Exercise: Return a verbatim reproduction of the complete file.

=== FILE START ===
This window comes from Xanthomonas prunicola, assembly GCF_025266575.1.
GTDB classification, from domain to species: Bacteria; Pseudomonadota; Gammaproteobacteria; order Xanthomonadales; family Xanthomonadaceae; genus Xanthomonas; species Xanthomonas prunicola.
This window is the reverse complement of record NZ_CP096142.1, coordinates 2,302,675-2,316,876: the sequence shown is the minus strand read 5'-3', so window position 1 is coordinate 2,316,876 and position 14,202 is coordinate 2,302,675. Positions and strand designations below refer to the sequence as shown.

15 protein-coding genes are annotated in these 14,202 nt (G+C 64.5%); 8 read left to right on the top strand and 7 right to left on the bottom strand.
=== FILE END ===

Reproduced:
This window comes from Xanthomonas prunicola, assembly GCF_025266575.1.
GTDB classification, from domain to species: Bacteria; Pseudomonadota; Gammaproteobacteria; order Xanthomonadales; family Xanthomonadaceae; genus Xanthomonas; species Xanthomonas prunicola.
This window is the reverse complement of record NZ_CP096142.1, coordinates 2,302,675-2,316,876: the sequence shown is the minus strand read 5'-3', so window position 1 is coordinate 2,316,876 and position 14,202 is coordinate 2,302,675. Positions and strand designations below refer to the sequence as shown.

15 protein-coding genes are annotated in these 14,202 nt (G+C 64.5%); 8 read left to right on the top strand and 7 right to left on the bottom strand.